Our “Remembering Derrick Thomas” series continues, as today several staff members pay homage to the man we called D.T.
The NFC was considered dominant throughout most of the 1990s. That dominance however did not extend to NFC match-ups with the Chiefs. The Chiefs were the only AFC team that truly owned the NFC during that era. The Chiefs were the one team that every NFC team dreaded facing during the regular season and beyond. One Chiefs player stood above the rest in embodying that dominance and animated the sense of panic felt throughout the NFC and in the heart of every NFL quarterback and offensive coordinator. That player’s name was Derrick Thomas.
For me, Derrick’s epic moment came on September 6, 1998, the season opener at Arrowhead against Jeff George and Gruden’s Raiders. The Raiders were pinned in their own endzone. George had already been sacked five times by DT that night. Derrick raised his hands above his head, held them together and “called the shot” for the Arrowhead faithful. George never had a chance. That game, that singular effort, remains as warrior poetry echoing through the ages.
Ah, Derrick Thomas. You made Chief defense fun again. To watch you on third and long, screaming around the tackle with this ungodly ability, was a thing of beauty. No one was better with the outside speed rush. It wasn’t just the sack, it was the tomahawk chop that often caused a fumble. That strip move is a staple today. You made it your trademark. Along with Neil Smith you took a good Chief defense and made it great. How many times did you kill an opponent’s long drive with a turnover? How many times did you set our offense up with a short field with a strip? How many times did the quarterback throw the ball early, causing a interception or an incomplete pass? Many, many times. Your career was too short, the wait for the Hall of Fame too long. Now we can celebrate you taking your rightful place along with other great Chief linebackers Bobby Bell and Willie Lanier.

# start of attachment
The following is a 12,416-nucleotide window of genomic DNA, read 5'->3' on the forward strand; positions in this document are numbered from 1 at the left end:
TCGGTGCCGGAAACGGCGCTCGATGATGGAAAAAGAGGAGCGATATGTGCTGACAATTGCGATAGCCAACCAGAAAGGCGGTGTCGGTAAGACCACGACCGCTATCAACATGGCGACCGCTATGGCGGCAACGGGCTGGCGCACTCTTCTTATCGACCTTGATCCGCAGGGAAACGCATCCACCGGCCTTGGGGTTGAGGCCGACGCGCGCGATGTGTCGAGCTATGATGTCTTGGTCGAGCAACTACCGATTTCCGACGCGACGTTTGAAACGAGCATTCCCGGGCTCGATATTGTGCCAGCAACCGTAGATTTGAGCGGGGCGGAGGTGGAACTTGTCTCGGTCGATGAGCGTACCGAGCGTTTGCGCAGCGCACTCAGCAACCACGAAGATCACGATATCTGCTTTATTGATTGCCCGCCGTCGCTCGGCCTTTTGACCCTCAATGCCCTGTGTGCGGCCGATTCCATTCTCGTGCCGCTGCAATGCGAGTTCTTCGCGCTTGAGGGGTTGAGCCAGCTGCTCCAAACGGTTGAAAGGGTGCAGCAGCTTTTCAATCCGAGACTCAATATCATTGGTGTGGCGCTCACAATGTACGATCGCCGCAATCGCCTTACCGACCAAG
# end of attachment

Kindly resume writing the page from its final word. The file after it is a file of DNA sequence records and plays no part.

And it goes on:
My favorite memory of Derrick Thomas is the same as many Chiefs fans, but also for the backdrop of one of DT’s greatest accomplishments — the seven sacks in one game versus Seattle in 1990. It was (surprisingly) written and nicely captured by former US Senator (MO) and Attorney General, John Ashcroft in 2000. He delivered the following statement to the President and the Senate:
“Chiefs fans will never forget the day in 1990 when No. 58 set the amazing single-game record of seven sacks in a game against the Seattle Seahawks on Veterans Day. What some people don’t know is that Derrick dedicated his efforts on Veterans Day to his father, an Air Force pilot killed in Vietnam in Operation Linebacker II when Derrick was just five.
“The fighters from nearby Whiteman Air Force Base periodically do a fly-by during pre-game ceremonies. The planes, according to Derrick Thomas, reminded him of his father and provided inspiration for some of his greatest and most spectacular performances. I have been at Arrowhead Stadium before games for those pre-game ceremonies, when in the parking lot there was tailgating, with the smoke from the barbecue and the roar from the jets as they crossed the field in a fly-by. It is a moving experience, but it moved none of us as much as it moved Derrick Thomas, who set records based on the inspiration that reminded him of his dad.
“Derrick will, no doubt, enter the pantheon of Kansas City’s great athletes — George Brett, Tom Watson, and Len Dawson, just to name a few. But Derrick’s accomplishments off the field are worthy of note as well. He was that kind of special star who took all that he gained from his talents and gave back with generosity, energy, and joy to his community. Very early in his career as a Kansas City Chief, he began an inner-city reading program called the ‘Third and Long Foundation.
“He was No. 832 among President George Bush’s celebrated ‘Thousand Points of Light.’ He was named the NFL’s Man of the Year in 1993. Two years later, he received the Byron “Whizzer” White Humanitarian Award from the NFL Players Association for his service to the community. In addition, he received the Genuine Heroes Award from Trinity College in Chicago.
“But more important than accolades from several foundations was the love and respect directed toward Derrick by the people of Kansas City. They understood that Derrick helped bring an invigorated sense of civic pride and community and togetherness to Kansas City, and the Chiefs fans were inspired by his sunny smile, his giving heart, and his winning ways. The arrival of Carl Peterson and Derrick Thomas to Kansas City marked the resurrection of Lamar Hunt’s historic franchise. The people of Kansas City loved Derrick Thomas — as a Chief and as a person.
Anyone who would like to submit a post sharing their Derrick Thomas memories, please send it to [email protected] and I will feature it on the site.